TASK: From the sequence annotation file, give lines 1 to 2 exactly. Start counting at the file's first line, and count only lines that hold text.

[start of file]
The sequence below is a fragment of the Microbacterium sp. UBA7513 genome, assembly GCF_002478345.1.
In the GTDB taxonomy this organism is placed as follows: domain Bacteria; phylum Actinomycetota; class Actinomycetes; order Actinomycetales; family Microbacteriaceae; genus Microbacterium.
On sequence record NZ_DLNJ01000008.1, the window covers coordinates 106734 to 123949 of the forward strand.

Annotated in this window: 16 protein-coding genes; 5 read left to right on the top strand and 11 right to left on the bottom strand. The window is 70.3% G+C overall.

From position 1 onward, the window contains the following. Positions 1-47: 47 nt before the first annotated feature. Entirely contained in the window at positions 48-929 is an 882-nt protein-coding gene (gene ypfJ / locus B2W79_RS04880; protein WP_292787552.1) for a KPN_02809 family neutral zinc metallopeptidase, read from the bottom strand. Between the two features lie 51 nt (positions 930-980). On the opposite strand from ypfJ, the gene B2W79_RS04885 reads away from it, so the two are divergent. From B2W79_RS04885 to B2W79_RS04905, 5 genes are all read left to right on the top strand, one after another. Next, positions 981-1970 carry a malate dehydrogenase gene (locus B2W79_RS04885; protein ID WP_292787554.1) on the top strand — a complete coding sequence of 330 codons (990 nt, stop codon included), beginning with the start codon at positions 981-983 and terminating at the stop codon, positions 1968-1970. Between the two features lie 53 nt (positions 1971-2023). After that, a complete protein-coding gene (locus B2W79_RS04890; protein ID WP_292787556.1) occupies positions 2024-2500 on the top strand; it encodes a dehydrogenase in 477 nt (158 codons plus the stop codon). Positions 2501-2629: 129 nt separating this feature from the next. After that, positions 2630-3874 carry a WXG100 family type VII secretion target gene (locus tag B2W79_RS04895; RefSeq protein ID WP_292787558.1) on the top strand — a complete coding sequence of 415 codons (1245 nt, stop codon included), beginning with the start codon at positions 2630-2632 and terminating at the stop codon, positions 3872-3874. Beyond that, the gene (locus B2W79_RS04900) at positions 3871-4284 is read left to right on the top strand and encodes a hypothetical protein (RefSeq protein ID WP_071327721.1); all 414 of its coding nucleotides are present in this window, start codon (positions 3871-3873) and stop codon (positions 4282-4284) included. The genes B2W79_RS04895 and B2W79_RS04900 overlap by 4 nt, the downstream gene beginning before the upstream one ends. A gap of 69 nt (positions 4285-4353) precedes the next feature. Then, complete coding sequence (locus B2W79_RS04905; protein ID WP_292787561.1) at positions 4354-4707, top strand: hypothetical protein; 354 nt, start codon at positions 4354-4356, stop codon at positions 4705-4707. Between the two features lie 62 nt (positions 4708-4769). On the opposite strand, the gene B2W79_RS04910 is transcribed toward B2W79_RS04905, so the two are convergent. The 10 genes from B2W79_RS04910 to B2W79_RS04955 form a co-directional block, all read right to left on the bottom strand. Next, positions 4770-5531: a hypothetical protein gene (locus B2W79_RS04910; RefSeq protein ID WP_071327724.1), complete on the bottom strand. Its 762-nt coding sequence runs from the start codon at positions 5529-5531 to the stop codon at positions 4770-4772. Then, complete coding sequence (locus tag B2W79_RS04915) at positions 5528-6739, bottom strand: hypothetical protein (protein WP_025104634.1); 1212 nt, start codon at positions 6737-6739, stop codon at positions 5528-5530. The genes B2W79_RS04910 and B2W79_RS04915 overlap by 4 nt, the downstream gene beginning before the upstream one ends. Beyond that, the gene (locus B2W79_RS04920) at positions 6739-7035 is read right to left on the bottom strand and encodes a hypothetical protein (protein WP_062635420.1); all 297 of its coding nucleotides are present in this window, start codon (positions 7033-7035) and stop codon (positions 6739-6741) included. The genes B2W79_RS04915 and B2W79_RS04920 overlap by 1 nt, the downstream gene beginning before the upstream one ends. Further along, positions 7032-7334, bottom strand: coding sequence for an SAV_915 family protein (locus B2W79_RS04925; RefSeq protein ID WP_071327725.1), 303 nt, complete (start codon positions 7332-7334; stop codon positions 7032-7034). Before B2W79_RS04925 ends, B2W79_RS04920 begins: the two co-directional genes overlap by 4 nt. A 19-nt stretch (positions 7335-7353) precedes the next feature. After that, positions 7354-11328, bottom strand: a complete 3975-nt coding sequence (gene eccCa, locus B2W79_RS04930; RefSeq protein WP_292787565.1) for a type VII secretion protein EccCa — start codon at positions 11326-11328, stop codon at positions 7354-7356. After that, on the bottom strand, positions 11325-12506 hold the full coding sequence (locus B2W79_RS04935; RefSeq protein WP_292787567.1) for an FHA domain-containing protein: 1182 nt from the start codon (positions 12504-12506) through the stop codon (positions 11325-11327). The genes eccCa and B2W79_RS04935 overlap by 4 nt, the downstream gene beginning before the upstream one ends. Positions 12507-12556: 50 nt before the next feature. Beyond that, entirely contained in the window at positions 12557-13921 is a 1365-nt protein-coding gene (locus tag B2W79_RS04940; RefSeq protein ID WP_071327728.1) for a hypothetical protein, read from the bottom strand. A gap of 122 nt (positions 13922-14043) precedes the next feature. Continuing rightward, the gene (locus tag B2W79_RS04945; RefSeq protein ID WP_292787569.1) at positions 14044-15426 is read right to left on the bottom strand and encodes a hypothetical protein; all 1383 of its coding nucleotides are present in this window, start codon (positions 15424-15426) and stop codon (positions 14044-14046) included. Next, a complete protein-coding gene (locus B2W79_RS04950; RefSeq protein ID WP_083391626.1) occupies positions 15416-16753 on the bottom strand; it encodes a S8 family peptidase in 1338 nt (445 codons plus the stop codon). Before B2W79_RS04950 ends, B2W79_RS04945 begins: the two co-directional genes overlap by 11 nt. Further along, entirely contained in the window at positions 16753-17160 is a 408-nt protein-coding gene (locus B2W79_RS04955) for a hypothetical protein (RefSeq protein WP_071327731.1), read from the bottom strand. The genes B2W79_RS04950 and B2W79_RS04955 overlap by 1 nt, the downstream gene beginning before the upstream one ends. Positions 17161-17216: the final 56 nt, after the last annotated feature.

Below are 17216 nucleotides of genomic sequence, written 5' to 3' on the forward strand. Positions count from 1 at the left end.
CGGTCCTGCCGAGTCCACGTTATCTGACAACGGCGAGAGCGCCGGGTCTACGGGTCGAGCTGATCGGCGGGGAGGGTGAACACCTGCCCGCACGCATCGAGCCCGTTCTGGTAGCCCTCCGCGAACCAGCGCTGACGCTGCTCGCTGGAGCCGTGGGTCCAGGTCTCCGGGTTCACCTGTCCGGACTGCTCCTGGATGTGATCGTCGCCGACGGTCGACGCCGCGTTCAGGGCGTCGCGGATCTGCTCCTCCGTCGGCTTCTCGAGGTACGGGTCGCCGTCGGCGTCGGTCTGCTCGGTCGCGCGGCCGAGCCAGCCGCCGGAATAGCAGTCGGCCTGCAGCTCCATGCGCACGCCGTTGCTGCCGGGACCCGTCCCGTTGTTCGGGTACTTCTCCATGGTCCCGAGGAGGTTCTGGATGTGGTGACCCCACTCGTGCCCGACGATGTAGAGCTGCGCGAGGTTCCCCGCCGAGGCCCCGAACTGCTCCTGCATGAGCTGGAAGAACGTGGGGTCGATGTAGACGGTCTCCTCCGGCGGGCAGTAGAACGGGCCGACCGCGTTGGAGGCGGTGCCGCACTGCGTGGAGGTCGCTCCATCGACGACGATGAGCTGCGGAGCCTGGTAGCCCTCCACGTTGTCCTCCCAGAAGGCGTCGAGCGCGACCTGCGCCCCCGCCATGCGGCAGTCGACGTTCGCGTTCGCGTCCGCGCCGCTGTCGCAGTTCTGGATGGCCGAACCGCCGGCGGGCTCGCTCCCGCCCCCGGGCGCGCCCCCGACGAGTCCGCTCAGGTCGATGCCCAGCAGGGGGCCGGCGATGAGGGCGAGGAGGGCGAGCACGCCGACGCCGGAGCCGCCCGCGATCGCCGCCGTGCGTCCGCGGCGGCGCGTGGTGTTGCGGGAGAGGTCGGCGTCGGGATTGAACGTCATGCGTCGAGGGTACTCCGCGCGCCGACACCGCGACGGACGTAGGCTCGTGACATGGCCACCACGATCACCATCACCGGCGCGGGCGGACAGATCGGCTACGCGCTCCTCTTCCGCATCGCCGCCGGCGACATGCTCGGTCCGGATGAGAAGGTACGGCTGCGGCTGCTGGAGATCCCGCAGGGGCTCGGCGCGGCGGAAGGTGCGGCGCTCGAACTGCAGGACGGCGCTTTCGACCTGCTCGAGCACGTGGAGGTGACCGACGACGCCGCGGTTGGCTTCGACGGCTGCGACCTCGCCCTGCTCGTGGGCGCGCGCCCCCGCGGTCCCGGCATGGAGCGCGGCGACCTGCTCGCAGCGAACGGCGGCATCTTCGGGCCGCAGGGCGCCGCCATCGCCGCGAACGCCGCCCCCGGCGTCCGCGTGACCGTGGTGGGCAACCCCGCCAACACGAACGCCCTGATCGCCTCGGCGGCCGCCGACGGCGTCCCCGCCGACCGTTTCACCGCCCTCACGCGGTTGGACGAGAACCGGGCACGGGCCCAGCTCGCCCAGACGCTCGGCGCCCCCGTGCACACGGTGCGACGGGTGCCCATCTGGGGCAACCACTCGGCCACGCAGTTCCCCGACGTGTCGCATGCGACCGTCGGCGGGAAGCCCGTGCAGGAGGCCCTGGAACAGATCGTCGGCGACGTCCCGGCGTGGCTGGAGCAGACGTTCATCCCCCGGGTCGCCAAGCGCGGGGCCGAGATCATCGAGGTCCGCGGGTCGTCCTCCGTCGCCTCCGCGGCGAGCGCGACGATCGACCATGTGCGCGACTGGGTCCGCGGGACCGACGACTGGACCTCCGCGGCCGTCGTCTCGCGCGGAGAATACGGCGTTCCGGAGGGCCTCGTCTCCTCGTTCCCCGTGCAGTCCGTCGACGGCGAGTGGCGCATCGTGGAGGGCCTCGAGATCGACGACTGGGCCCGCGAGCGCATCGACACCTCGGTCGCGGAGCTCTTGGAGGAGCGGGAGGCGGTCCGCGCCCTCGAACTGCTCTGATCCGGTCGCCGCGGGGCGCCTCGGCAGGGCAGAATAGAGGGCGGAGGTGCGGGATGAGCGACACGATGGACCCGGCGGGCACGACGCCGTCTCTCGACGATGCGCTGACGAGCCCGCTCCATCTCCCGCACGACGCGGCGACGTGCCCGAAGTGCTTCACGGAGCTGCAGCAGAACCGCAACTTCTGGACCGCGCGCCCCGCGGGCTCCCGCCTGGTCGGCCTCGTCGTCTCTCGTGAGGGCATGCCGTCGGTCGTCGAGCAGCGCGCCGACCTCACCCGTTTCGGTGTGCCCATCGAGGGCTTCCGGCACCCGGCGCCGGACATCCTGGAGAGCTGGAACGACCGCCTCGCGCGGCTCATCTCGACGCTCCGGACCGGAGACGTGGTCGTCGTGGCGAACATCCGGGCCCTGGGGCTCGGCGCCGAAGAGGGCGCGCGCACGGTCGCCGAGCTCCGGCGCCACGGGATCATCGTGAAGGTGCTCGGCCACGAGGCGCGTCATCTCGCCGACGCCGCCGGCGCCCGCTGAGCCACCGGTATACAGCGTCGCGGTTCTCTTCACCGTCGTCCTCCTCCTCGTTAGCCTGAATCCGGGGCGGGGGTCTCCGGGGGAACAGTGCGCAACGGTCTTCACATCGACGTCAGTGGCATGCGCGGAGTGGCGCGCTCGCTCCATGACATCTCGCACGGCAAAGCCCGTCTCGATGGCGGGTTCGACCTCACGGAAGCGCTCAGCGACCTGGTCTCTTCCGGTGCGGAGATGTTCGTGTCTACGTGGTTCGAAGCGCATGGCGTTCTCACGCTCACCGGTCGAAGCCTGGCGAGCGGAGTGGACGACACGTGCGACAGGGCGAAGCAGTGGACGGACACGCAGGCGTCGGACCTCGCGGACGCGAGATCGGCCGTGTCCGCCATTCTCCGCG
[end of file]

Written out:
The sequence below is a fragment of the Microbacterium sp. UBA7513 genome, assembly GCF_002478345.1.
In the GTDB taxonomy this organism is placed as follows: domain Bacteria; phylum Actinomycetota; class Actinomycetes; order Actinomycetales; family Microbacteriaceae; genus Microbacterium.